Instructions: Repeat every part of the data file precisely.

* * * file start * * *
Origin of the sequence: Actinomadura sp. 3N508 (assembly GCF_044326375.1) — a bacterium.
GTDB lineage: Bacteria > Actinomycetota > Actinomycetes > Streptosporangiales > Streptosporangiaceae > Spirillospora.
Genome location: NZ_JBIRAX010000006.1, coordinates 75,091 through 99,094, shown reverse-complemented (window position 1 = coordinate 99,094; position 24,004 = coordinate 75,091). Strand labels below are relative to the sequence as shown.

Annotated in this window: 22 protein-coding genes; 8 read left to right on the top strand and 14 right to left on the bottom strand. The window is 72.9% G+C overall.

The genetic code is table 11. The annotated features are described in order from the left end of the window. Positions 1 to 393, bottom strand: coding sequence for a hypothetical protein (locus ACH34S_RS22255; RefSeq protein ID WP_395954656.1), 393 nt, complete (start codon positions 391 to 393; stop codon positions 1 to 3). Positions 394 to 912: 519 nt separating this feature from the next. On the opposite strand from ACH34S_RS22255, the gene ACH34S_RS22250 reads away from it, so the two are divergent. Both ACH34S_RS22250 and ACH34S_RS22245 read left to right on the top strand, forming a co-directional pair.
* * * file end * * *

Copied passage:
Origin of the sequence: Actinomadura sp. 3N508 (assembly GCF_044326375.1) — a bacterium.
GTDB lineage: Bacteria > Actinomycetota > Actinomycetes > Streptosporangiales > Streptosporangiaceae > Spirillospora.
Genome location: NZ_JBIRAX010000006.1, coordinates 75,091 through 99,094, shown reverse-complemented (window position 1 = coordinate 99,094; position 24,004 = coordinate 75,091). Strand labels below are relative to the sequence as shown.

Annotated in this window: 22 protein-coding genes; 8 read left to right on the top strand and 14 right to left on the bottom strand. The window is 72.9% G+C overall.

The genetic code is table 11. The annotated features are described in order from the left end of the window. Positions 1 to 393, bottom strand: coding sequence for a hypothetical protein (locus ACH34S_RS22255; RefSeq protein ID WP_395954656.1), 393 nt, complete (start codon positions 391 to 393; stop codon positions 1 to 3). Positions 394 to 912: 519 nt separating this feature from the next. On the opposite strand from ACH34S_RS22255, the gene ACH34S_RS22250 reads away from it, so the two are divergent. Both ACH34S_RS22250 and ACH34S_RS22245 read left to right on the top strand, forming a co-directional pair.